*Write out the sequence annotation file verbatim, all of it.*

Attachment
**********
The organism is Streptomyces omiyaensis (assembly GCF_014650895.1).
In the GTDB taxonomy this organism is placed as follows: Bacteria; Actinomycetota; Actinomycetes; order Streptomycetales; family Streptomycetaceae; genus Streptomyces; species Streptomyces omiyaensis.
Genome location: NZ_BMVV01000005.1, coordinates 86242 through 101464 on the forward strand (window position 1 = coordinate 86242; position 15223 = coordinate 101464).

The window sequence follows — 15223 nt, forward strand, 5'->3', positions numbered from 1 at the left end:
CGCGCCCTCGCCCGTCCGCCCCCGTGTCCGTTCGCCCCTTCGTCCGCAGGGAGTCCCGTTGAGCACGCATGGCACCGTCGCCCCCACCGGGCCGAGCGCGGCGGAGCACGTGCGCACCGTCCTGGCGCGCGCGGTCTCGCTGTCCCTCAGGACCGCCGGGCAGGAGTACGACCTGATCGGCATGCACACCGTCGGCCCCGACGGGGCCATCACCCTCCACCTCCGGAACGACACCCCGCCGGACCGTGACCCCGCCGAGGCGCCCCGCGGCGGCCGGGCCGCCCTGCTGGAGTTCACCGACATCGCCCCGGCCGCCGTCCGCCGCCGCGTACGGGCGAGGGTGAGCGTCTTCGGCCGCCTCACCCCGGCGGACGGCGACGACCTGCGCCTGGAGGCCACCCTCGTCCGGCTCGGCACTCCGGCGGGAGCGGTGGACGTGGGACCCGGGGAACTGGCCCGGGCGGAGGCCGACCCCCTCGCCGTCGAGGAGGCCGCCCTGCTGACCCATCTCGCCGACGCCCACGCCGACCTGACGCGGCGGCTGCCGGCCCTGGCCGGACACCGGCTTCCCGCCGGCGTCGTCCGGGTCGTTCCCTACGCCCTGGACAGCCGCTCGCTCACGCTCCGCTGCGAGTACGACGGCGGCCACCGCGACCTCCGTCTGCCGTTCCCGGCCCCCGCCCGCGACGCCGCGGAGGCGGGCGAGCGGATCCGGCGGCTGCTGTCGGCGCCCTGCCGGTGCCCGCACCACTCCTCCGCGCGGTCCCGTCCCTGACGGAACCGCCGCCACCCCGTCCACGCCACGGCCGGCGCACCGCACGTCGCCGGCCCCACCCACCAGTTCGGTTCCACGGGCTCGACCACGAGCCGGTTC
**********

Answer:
The organism is Streptomyces omiyaensis (assembly GCF_014650895.1).
In the GTDB taxonomy this organism is placed as follows: Bacteria; Actinomycetota; Actinomycetes; order Streptomycetales; family Streptomycetaceae; genus Streptomyces; species Streptomyces omiyaensis.
Genome location: NZ_BMVV01000005.1, coordinates 86242 through 101464 on the forward strand (window position 1 = coordinate 86242; position 15223 = coordinate 101464).

The window sequence follows — 15223 nt, forward strand, 5'->3', positions numbered from 1 at the left end:
CGCGCCCTCGCCCGTCCGCCCCCGTGTCCGTTCGCCCCTTCGTCCGCAGGGAGTCCCGTTGAGCACGCATGGCACCGTCGCCCCCACCGGGCCGAGCGCGGCGGAGCACGTGCGCACCGTCCTGGCGCGCGCGGTCTCGCTGTCCCTCAGGACCGCCGGGCAGGAGTACGACCTGATCGGCATGCACACCGTCGGCCCCGACGGGGCCATCACCCTCCACCTCCGGAACGACACCCCGCCGGACCGTGACCCCGCCGAGGCGCCCCGCGGCGGCCGGGCCGCCCTGCTGGAGTTCACCGACATCGCCCCGGCCGCCGTCCGCCGCCGCGTACGGGCGAGGGTGAGCGTCTTCGGCCGCCTCACCCCGGCGGACGGCGACGACCTGCGCCTGGAGGCCACCCTCGTCCGGCTCGGCACTCCGGCGGGAGCGGTGGACGTGGGACCCGGGGAACTGGCCCGGGCGGAGGCCGACCCCCTCGCCGTCGAGGAGGCCGCCCTGCTGACCCATCTCGCCGACGCCCACGCCGACCTGACGCGGCGGCTGCCGGCCCTGGCCGGACACCGGCTTCCCGCCGGCGTCGTCCGGGTCGTTCCCTACGCCCTGGACAGCCGCTCGCTCACGCTCCGCTGCGAGTACGACGGCGGCCACCGCGACCTCCGTCTGCCGTTCCCGGCCCCCGCCCGCGACGCCGCGGAGGCGGGCGAGCGGATCCGGCGGCTGCTGTCGGCGCCCTGCCGGTGCCCGCACCACTCCTCCGCGCGGTCCCGTCCCTGACGGAACCGCCGCCACCCCGTCCACGCCACGGCCGGCGCACCGCACGTCGCCGGCCCCACCCACCAGTTCGGTTCCACGGGCTCGACCACGAGCCGGTTC